Tips for surviving the Death levels?

Be a good boy or girl and the Crabigator will send you to paradise


I thought Death was the worst and the levels took me about twice as long as the others.
I didn’t even read the forums on here until I was towards the end of the Hell levels so I didn’t know people were strategizing on WaniKani and I took whatever the Crabigator gave me without thinking about if there was an easier way.
So I’ll just second what Naphthalene said. Keep at it, you’ll get to Hell eventually ^o^.


You must contend with death before advancing… Simply struggle onward and the answer will come to you in time.

EDIT: I’ve been to lvl60 before. I know the struggle. Really you just need to get to reading things in Japanese and looking at Japanese all the time. You will begin to become subconsciously aware of what looks right based on context. This kanji means this here, that kanji should be used there, and so on. If you immerse yourself in kanji regardless of your current level, it will begin to sink in.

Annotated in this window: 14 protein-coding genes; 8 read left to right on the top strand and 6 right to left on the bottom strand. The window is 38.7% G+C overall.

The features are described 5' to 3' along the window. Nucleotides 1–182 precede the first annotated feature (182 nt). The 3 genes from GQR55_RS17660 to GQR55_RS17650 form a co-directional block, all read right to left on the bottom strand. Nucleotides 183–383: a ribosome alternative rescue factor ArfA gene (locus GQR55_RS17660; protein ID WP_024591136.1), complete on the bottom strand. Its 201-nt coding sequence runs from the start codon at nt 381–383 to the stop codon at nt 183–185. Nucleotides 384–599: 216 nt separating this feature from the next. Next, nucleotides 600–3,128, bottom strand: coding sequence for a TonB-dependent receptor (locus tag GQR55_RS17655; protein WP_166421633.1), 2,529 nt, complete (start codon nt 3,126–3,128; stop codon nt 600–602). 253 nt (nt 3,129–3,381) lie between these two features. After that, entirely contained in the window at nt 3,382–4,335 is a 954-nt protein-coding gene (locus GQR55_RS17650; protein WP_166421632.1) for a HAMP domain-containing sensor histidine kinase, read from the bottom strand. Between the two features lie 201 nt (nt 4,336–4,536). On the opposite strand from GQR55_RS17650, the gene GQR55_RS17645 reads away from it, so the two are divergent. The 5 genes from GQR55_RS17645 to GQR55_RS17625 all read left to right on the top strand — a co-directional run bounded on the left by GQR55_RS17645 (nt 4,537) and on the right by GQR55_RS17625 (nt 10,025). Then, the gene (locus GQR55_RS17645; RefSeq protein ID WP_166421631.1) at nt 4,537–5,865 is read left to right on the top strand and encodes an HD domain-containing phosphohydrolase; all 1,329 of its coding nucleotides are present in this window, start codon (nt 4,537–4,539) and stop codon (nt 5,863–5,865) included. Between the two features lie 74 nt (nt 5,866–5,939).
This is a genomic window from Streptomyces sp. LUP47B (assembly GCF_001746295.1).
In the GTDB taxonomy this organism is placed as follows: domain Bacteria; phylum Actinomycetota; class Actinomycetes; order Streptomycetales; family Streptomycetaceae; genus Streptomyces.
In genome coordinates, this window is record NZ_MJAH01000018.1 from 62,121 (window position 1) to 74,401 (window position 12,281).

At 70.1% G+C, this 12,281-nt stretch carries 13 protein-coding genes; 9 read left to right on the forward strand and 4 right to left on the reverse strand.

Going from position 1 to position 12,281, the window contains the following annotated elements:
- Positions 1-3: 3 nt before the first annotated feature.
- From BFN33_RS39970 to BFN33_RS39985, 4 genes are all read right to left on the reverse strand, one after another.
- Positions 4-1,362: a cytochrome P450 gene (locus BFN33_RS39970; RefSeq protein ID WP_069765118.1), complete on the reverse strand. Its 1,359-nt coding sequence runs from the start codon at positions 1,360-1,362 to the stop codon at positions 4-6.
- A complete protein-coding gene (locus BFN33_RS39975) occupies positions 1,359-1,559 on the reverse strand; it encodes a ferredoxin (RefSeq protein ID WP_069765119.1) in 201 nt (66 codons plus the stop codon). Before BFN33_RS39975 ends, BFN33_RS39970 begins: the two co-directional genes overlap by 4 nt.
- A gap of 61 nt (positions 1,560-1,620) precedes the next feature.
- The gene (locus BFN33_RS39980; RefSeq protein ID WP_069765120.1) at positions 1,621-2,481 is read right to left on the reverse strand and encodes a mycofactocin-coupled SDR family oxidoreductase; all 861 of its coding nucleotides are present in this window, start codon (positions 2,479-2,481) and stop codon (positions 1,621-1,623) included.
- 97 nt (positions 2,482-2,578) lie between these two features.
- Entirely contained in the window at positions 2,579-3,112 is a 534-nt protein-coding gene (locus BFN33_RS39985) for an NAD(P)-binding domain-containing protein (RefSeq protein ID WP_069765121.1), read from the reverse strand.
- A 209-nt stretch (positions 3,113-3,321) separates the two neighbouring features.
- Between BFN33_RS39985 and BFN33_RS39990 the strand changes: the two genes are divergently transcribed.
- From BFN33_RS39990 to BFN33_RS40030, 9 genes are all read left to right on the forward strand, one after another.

Whilst I don’t have any advice I’d like to offer my comradery in suffering the death levels together


I don’t think I did this until I started approaching level 40, but eventually I started using the Double Check script to force correct answers on ALL Apprentice items. It prevented me from getting completely overwhelmed by the same few terms over and over and over, and instead got me used to them over a slightly longer period of time.

Fewer total reviews (for a given day), fewer repeats, less frustration.
Always a feeling of progress this way :slight_smile:


Two tips

  1. Are you using mnemonics ? Many people with prior knowledge of kanji don’t use them at the beginning but it end up biting them when the flood of new kanji start.
  2. Around this level I think it become important to start using the keisei semantic phonetic script to cut down on the number of onyomi to memorize.


* Prays that made sense * xD

I’m nearing the end of the death levels so my experience is fresh. Hopefully this will help!